13; the task of 'rounding off' consisted of writing seven more chapters by the next summer.
Lonergan returned to Rome and was professor of theology at the
Gregorian from 1953 to 1965. During this period he worked on the
thorny issue of the starting point and method of theology and the
issue of the analytic and the synthetic approaches in theological
studies. He took up the question of the role of history in
theological method in light of the nineteenth-century German
Historical School. At the Gregorian he taught graduate courses on
theological method, and two undergraduate courses alternately for
ten years, one on the Trinity and the other on the Incarnate Word.
His lectures were delivered in Latin to large audiences of students
from around the world: 'They were about six hundred and fifty
strong and between them, not individually but distributively, they
seemed to read everything. It was quite a challenge.'(17) To meet this
challenge Lonergan read the works of those thinkers currently in
vogue, primarily the existential phenomenologists. He remarked of
this time: 'I was moving into the European atmosphere in which
phenomenology was dominant.'(18) His series of lectures on
existentialism, delivered at Boston College in 1957, exhibit his
familiarity with Husserl, Heidegger, and the existentialists, and
his high regard at that time for the work of Karl Jaspers. After
1954, Lonergan traveled to North America every summer to give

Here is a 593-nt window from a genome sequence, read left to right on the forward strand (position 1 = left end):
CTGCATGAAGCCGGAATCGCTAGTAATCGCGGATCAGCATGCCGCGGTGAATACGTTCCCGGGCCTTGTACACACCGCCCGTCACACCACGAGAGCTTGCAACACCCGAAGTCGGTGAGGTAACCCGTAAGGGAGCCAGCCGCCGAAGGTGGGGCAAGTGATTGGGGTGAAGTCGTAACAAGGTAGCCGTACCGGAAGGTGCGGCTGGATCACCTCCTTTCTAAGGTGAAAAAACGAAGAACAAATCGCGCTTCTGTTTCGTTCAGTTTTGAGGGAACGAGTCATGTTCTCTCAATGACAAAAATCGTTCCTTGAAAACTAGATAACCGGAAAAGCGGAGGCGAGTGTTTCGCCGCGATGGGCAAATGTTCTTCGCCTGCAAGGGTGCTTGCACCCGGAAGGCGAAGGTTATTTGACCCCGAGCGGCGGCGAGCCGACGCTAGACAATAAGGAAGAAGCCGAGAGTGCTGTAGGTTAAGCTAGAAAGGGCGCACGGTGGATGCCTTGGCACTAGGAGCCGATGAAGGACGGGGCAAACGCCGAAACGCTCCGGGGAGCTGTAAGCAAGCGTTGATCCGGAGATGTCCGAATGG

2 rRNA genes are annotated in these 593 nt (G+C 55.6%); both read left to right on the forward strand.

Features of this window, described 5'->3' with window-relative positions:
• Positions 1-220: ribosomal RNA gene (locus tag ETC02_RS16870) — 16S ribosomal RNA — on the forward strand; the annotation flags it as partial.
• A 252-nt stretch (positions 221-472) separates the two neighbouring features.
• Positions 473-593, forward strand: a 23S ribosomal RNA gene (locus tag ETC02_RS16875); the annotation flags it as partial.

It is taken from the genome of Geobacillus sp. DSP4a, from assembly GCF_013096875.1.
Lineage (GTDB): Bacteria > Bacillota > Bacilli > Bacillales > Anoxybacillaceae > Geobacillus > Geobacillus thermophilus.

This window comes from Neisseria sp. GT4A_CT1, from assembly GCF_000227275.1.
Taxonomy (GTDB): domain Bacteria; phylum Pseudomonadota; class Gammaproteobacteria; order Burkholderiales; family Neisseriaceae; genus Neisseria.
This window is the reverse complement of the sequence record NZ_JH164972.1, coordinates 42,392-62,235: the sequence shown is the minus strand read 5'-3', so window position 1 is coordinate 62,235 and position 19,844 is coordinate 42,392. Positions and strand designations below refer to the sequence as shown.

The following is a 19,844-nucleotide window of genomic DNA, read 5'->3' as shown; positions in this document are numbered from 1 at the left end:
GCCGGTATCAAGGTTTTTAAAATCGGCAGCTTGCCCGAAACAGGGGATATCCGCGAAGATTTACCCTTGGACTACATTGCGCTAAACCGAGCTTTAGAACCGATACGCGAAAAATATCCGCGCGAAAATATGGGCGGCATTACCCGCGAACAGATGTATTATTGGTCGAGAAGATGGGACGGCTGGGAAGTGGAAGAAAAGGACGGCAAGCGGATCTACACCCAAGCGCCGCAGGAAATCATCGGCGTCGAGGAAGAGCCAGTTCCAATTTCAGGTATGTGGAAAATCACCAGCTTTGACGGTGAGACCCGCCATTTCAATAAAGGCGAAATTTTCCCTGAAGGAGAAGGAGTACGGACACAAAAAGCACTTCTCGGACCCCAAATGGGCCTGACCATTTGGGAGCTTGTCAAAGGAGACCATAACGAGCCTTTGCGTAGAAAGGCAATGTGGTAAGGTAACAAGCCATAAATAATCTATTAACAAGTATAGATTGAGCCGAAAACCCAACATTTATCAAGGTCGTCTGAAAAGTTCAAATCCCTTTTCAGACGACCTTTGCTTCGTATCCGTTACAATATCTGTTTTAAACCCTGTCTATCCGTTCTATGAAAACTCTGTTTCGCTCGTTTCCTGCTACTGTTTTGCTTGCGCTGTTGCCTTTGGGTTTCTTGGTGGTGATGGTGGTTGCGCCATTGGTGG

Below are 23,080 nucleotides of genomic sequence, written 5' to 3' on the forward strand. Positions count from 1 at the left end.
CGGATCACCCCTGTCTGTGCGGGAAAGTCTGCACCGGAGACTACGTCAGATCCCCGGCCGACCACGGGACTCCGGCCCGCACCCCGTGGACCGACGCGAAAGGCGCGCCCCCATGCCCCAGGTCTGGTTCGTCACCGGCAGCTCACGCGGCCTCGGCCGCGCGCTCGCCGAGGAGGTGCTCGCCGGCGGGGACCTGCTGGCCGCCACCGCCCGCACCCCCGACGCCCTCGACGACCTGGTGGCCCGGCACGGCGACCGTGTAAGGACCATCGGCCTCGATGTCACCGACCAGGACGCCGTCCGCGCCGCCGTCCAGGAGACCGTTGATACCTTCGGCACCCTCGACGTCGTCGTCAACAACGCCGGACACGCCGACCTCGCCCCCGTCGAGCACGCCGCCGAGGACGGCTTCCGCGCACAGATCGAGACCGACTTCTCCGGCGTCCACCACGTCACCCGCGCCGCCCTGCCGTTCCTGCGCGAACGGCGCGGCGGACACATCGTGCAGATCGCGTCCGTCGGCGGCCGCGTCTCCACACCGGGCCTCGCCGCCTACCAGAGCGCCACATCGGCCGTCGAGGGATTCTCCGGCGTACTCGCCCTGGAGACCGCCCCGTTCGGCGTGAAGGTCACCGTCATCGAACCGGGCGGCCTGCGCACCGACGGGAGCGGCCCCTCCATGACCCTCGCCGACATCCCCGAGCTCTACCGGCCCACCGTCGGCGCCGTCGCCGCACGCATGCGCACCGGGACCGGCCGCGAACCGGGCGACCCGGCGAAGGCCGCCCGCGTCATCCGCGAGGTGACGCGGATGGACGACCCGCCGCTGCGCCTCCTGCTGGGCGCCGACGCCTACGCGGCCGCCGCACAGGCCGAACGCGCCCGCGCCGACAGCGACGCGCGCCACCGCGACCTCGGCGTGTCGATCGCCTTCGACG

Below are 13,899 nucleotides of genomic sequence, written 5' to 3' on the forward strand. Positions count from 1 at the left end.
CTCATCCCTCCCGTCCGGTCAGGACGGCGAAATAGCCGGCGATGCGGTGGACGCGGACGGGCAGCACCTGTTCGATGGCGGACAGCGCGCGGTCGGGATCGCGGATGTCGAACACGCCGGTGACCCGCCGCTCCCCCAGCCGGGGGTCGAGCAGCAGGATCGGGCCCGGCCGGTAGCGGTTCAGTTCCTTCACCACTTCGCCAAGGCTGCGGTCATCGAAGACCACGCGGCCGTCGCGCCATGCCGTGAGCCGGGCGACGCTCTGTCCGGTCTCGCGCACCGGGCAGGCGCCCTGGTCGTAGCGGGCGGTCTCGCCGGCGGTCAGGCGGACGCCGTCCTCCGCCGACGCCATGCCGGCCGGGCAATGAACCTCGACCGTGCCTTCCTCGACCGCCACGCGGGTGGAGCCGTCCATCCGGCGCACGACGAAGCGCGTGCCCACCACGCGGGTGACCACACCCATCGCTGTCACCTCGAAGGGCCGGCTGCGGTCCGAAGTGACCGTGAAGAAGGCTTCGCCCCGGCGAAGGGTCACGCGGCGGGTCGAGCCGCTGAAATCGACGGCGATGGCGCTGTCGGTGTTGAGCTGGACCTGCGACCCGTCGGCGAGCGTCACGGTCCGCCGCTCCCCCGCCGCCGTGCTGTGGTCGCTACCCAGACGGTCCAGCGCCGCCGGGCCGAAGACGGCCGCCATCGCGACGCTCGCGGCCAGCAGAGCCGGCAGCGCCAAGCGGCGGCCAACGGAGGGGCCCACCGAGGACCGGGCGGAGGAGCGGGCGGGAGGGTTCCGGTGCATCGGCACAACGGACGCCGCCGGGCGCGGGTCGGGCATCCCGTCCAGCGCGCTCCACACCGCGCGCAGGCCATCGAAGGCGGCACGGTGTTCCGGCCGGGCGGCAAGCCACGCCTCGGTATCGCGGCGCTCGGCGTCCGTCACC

institutes and lectures on his book Insight and on issues related
to method in theology. Some highlights of this very productive
period are his lectures on Insight, given at Saint Mary's
University, Halifax, in 1958; his 'Philosophy of Education'
lectures given in Cincinnati in 1959; and two major Latin treatises
written in Rome, De Deo Trino (1957, 1961, 1964) and De
Verbum Incarnato (1960, 1961, 1964).
In 1965, Lonergan returned to Canada for a sabbatical but had to undergo an operation for lung cancer. His recuperation took months. But that same year Lonergan made his breakthrough in theological method, which resulted in his model of eight functional specialties. He remained in Toronto as research professor at Regis College and devoted the next five years to developing this fundamental conception of theological method. The fruit of this creative effort, Method in Theology was completed in 1971 and published in 1972. Lonergan gave a To Page 9
17. Ibid., 276.
18. Caring, 105.